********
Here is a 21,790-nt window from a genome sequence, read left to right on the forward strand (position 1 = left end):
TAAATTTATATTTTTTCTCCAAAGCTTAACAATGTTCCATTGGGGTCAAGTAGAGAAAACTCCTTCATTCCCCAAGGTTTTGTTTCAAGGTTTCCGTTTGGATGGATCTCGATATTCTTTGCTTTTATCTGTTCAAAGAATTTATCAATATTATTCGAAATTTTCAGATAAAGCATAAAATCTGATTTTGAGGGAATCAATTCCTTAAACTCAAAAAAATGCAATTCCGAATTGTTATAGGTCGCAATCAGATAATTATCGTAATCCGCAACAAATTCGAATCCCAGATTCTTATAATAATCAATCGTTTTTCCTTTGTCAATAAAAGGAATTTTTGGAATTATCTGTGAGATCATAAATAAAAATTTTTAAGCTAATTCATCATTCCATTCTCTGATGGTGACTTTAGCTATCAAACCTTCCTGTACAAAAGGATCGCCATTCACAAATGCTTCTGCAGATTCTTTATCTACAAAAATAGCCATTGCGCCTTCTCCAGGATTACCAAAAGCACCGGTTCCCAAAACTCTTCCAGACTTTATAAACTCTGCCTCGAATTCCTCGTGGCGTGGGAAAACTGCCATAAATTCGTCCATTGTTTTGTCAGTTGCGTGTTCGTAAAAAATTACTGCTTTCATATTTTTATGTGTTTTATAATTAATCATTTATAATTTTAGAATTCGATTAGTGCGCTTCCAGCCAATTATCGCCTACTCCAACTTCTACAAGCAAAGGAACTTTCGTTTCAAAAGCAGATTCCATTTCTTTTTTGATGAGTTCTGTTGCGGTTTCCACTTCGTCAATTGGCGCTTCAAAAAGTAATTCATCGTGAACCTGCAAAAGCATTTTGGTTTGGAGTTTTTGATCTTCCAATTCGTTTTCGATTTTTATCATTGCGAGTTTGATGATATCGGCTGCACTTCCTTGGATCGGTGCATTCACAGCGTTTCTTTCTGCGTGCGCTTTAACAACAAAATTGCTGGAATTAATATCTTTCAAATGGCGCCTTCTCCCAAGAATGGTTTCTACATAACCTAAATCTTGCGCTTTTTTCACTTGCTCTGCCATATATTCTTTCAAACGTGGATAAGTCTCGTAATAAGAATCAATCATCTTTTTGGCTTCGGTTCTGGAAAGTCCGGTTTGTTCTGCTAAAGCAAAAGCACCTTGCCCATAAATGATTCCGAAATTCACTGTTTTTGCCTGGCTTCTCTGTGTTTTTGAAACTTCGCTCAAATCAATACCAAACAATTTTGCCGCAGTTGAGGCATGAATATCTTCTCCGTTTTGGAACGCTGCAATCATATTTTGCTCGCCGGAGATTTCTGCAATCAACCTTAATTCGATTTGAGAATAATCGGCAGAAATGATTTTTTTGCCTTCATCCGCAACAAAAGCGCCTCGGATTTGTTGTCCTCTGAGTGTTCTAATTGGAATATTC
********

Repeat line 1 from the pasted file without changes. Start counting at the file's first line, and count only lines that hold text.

Here is a 21,790-nt window from a genome sequence, read left to right on the forward strand (position 1 = left end):